And so widespread. Okay. So, there we have it. We framed it up. So, that’s the definition, that’s how widespread it is. Well, so you got a book here, The Burnout Fix. Do enlighten us, what is the burnout fix or maybe any surprising discoveries you’ve made about burnout?

Jacinta Jimenez
Yeah, I think the interesting thing about burnout or a misnomer that kind of surprises people about people is that a lot of people think burnout is just an individual problem, like, “I’m not strong enough to deal with crazy life. And if I was just more gritty, I could’ve not burned out.” But burnout isn’t just an individual problem in any way. Individuals exist in systems and environments, so we cannot look at the individual’s burnout without looking up the environment that they exist in.

So, it’s co-created by our work, too, and there’s actually…it’s really interesting, there are six specific mismatches between the nature of a person and the nature of their work that leads to burnout. And if you can figure out which of those six mismatches align with kind of what’s going on for you, you’re going to be a lot better off addressing it. So, I think it’s really important for people to understand that it’s not just you, it’s not because you’re weak or poor coping strategies. A lot of it has to do with your job environment as well.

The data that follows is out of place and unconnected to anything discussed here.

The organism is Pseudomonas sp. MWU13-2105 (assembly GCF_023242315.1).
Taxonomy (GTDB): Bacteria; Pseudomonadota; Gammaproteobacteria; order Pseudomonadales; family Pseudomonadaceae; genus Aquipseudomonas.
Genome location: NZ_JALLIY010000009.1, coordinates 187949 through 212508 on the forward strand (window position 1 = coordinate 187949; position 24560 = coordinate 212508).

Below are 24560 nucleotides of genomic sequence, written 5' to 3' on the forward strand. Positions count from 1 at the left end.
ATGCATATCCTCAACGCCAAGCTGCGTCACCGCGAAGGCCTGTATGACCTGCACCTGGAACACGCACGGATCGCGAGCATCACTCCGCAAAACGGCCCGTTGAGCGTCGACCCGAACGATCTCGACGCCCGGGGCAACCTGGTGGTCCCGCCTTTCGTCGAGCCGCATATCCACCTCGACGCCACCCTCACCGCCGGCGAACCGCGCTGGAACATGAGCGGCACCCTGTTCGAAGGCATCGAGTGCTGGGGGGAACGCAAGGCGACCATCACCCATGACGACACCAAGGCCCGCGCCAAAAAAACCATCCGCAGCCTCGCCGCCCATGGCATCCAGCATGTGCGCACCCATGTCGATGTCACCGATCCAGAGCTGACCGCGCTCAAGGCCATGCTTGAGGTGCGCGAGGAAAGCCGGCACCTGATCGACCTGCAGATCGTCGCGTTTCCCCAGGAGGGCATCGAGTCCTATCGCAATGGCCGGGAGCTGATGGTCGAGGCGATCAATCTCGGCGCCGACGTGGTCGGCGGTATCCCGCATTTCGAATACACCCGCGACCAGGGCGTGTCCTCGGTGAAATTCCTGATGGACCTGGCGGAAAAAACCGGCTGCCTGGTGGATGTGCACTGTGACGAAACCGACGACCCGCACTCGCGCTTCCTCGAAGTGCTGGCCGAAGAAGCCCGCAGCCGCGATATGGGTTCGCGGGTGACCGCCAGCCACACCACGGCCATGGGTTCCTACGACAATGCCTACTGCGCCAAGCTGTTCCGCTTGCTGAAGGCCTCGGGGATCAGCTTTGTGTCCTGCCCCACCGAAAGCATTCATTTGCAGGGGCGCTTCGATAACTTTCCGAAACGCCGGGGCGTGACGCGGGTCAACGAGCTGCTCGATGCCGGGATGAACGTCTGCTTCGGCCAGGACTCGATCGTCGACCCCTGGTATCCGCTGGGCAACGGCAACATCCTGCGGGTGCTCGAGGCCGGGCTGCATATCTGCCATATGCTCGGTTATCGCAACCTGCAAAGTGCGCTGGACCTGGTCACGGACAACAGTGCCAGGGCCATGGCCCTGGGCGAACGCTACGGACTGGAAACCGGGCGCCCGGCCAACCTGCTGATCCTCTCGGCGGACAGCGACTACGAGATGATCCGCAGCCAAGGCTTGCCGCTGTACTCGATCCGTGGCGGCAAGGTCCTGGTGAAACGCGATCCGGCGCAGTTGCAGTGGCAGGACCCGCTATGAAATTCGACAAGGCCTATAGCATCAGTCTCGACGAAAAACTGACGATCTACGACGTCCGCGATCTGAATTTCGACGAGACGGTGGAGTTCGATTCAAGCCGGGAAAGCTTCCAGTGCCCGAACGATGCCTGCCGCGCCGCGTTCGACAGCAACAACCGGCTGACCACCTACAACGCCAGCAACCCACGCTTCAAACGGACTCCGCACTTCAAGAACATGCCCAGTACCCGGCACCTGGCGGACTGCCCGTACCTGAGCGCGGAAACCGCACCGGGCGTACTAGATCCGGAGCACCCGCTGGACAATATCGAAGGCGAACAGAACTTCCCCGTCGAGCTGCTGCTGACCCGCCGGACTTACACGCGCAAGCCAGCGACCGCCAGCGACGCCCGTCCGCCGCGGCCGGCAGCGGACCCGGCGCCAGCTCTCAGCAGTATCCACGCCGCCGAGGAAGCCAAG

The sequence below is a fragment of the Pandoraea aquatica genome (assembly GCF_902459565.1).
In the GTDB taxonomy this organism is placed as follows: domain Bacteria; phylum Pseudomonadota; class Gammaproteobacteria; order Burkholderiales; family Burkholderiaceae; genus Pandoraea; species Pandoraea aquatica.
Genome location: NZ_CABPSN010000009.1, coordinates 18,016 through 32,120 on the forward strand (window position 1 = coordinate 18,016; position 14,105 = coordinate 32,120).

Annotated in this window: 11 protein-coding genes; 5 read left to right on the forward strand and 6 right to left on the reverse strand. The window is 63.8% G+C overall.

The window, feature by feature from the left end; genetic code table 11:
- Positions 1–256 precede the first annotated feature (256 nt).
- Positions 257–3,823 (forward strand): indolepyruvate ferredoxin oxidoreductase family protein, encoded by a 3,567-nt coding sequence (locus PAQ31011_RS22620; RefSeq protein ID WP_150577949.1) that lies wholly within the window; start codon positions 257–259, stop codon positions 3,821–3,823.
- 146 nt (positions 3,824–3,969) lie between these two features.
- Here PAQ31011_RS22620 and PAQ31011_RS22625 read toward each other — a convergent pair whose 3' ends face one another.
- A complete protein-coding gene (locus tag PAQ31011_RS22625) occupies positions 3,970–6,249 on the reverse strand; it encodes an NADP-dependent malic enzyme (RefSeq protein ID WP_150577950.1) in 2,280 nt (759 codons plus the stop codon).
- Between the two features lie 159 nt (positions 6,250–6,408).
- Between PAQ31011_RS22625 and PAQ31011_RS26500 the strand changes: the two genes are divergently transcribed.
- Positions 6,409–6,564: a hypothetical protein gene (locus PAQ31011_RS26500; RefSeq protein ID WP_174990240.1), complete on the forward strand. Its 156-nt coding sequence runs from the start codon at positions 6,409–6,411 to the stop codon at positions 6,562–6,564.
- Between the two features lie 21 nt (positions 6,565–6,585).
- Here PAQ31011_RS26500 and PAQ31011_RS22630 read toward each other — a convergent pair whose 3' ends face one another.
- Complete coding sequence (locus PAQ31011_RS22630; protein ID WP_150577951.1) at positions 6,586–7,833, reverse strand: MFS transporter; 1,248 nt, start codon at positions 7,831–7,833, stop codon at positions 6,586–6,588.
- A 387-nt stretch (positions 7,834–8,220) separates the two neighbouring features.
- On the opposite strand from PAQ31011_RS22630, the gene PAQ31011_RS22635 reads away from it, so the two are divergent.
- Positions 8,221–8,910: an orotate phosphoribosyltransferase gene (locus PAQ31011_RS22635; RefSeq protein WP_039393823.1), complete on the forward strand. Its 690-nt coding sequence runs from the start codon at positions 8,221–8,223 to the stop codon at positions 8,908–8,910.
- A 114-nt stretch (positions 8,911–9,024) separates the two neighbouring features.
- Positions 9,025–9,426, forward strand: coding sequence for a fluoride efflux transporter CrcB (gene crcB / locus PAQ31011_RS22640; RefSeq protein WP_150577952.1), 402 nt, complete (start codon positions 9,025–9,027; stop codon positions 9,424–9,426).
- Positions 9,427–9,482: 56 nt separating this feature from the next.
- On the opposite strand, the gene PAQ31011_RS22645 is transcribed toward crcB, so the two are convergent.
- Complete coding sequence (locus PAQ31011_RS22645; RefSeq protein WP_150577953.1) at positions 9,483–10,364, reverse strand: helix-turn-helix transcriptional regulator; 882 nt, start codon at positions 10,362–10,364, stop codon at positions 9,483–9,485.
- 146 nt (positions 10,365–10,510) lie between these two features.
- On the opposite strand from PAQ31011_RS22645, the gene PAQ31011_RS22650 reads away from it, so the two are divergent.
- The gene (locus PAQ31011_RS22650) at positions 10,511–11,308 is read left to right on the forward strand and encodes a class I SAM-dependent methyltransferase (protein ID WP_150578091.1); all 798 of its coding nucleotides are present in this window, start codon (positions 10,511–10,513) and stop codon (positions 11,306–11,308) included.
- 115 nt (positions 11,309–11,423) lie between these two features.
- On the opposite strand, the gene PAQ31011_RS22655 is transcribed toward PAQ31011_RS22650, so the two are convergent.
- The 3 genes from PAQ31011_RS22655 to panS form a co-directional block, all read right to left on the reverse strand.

Pete Mockaitis
Okay. Well, lay it on us, so what are the six ways we can be mismatched?

Jacinta Jimenez
Yeah. So, the first one is fairness. So, if you have been working really hard at your job, and there’s not clear job promotion kind of processes outlined, and someone else gets a promotion, this is just one example, that could feel very unfair. That can take a toll.

Christina Maslach, again who I mentioned earlier, she describes burnout as an erosion of dignity, spirit, and will; an erosion of the human soul, which is so heavy. But if you’ve ever experienced burnout, I have, it’s a really good description of it. It takes away the pieces that made you feel meaning and purpose at work. And so, when you have a lack of fairness, that’s going to erode on the human soul.